This is part of the extensive ground work being made by Anders to make way for a much larger project that will soon start. The rebuilding of the an actual replica of the ship Gotheborg that we will try to sail to China and back.

Pretty much everything we have in sinologists and experts on Asian culture and trade in China and Sweden are somehow involved promoting and developing Sweden-China relations. We all all very aware of that China is up and coming, fast, and that Sweden have a unique and long lasting relation to build on for the future.

The exhibition being built. In the middle of the main exhibition hall, a big ship's anchor will be shown
under a Swedish East India Company flag. In the mid 18th century rope were used for the anchor, not chains.
Every ship carried several anchors. This would be one of the smaller.
Photo © Jan-Erik Nilsson, Shanghai 6 Sept 1992.

It is only to congratulate the Swedish companies that have taken the opportunity to participate. Mats Sjölin at the Gothenburg City Museum has produced a really great slide show presenting the city of Gothenburg and the historical Swedish East India Company. It is set up to be shown in a venue adjacent to the main exhibition hall and is a bit romantic, but it seems to be appreciated by local audience nevertheless. It is shipbuilding mixed with nude children bathing in the sea, to the tune of "så skiftande var aldrig havet" ...

Bo Gyllensvärd, has already arrived to Shanghai to attend the opening ceremony of the exhibition.

In the evening we all met at Anders and Berit's hotel room. Peace Hotel is a bit old fashioned and the rooms are quite spacious. In one month when all this was over and we both would be back in Sweden again, Anders would officially present the idea of setting up a new shipyard and building a replica of the Old East Indiaman Gotheborg, and with this ship sail back to China again, and officially reopen the historical trade route between China and Sweden.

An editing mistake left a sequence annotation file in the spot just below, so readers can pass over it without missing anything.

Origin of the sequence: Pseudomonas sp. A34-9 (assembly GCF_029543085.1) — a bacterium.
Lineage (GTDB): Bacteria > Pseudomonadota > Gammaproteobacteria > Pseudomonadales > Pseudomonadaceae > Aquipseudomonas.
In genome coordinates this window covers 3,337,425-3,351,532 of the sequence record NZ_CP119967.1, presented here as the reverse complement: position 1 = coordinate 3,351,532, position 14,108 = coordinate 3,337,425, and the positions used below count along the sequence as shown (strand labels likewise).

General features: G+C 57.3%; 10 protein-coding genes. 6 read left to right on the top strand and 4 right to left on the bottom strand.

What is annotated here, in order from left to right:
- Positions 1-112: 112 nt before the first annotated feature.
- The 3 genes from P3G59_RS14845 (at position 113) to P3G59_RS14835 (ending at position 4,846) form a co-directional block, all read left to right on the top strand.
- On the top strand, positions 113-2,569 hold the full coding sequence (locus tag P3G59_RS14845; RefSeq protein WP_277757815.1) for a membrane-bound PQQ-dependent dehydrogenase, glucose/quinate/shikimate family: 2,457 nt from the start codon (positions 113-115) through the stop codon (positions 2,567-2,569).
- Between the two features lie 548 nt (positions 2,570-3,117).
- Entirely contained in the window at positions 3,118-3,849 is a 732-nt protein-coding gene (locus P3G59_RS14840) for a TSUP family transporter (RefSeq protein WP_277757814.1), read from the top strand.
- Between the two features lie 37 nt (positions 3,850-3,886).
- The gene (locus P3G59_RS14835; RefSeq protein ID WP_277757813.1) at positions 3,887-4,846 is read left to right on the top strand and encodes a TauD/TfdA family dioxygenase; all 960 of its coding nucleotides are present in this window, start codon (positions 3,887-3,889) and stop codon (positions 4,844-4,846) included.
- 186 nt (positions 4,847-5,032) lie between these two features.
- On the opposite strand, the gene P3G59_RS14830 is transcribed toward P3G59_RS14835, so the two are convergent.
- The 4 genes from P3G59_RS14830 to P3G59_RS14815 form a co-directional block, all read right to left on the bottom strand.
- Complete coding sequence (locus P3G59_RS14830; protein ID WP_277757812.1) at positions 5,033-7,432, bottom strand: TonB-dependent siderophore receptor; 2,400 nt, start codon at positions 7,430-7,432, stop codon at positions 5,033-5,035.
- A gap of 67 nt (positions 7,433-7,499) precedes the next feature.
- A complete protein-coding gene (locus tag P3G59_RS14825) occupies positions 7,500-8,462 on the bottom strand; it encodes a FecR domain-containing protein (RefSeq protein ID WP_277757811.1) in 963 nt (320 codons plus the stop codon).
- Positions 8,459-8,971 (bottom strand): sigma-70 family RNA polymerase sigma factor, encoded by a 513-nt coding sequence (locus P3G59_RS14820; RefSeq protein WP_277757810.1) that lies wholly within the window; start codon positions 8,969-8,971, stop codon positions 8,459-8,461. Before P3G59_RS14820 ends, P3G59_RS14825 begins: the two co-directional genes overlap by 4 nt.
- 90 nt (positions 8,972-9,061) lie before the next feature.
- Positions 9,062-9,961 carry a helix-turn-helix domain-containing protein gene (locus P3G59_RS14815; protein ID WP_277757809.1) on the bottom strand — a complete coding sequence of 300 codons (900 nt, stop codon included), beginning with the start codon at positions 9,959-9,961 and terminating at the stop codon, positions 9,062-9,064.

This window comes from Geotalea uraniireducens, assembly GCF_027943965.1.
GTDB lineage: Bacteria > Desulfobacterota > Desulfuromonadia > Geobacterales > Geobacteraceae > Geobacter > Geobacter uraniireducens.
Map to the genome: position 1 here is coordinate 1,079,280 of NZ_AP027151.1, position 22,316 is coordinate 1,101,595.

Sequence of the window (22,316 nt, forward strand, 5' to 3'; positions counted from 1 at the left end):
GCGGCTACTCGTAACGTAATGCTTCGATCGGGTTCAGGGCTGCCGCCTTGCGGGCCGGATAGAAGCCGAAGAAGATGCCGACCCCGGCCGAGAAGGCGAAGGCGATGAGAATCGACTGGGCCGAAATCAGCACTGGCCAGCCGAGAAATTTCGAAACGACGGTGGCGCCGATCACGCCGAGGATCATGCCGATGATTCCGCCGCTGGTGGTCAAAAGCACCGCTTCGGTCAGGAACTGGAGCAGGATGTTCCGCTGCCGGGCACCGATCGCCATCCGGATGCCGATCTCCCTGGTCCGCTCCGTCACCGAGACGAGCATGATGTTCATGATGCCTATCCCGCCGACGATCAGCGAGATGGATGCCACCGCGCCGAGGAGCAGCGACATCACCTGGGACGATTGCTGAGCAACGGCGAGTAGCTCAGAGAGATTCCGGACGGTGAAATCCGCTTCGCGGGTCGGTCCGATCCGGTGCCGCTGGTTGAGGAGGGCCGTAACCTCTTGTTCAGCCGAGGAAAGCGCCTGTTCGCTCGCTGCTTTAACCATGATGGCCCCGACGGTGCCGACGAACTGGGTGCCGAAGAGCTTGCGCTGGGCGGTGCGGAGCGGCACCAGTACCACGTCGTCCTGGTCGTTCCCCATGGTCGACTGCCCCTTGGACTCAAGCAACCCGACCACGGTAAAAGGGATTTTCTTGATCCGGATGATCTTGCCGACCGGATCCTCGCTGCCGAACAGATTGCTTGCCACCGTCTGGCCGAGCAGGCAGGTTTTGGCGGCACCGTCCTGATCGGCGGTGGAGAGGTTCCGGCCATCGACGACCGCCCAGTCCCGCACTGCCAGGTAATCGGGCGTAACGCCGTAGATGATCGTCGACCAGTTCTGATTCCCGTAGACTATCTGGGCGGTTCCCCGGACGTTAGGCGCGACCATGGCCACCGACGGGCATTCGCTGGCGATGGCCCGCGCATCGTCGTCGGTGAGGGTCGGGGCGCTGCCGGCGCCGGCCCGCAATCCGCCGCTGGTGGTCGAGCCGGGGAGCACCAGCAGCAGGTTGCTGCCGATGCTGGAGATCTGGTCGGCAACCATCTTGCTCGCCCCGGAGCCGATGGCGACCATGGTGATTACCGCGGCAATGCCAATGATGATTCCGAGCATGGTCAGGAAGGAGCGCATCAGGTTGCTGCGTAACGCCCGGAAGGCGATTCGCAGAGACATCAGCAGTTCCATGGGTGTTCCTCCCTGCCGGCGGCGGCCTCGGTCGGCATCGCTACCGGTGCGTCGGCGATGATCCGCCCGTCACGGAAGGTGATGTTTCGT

Gotheborg Exhibition in Shanghai

In the evening I caught up with Anders and Berit Wästfelt who are here to set up an exhibition about their excavation of the East Indiaman Gotheborg, at the Shanghai Museum. They will also guide Swedish sponsoring companies and their guests through the exhibition. They will only stay a few days and then return to Sweden. From left to right Jarl Vansvik, Jan-Erik Nilsson, Berit Wästfelt. Shanghai September 1992.

From here on Erik Engel and Jarl Vansvik, both knowledgeable China collectors, will travel together with me and Bo Gyllensvärd to Jingdezhen.

Bo Gyllensvärd and Anders Wästfelt, Shanghai 5 sept 1992

Professor Bo Gyllensvärd and Anders Wästfelt, studying a Chinese bowl found at a local street market.
Photo © Jan-Erik Nilsson, Shanghai, September 1992.

I left with Anders two small beautiful tureen from the Ostindia service by Hackman-Rörstrand to be forwarded at his convenience to the head managers Mr. Ma and Mr. Wang of the Shanghai Museum. These are two important contacts that I wanted to show how we in Sweden were still keeping our love for the Chinese export porcelain alive. I am not even sure that the Chinese themselves recognizes their own export porcelain but the quality I felt would be impressive enough to seen though.

From the Swedish camera maker Hasselblad I had brought a nice gift to the Shanghai's Governor General Mr. Wan in the shape of a massive glass model of a camera. Since we had had such a good time when meeting in Gothenburg last I felt it was a good idea to stay in contact. I really felt that Hasselblad would have a great future in China if they would set up shop here.

We all lifted our cups and mugs with tax free Long John whiskey and cheered to our various upcoming adventures.

Text and photos on this web page are copyright as published © Jan-Erik Nilsson, Gotheborg.com, Sweden 2014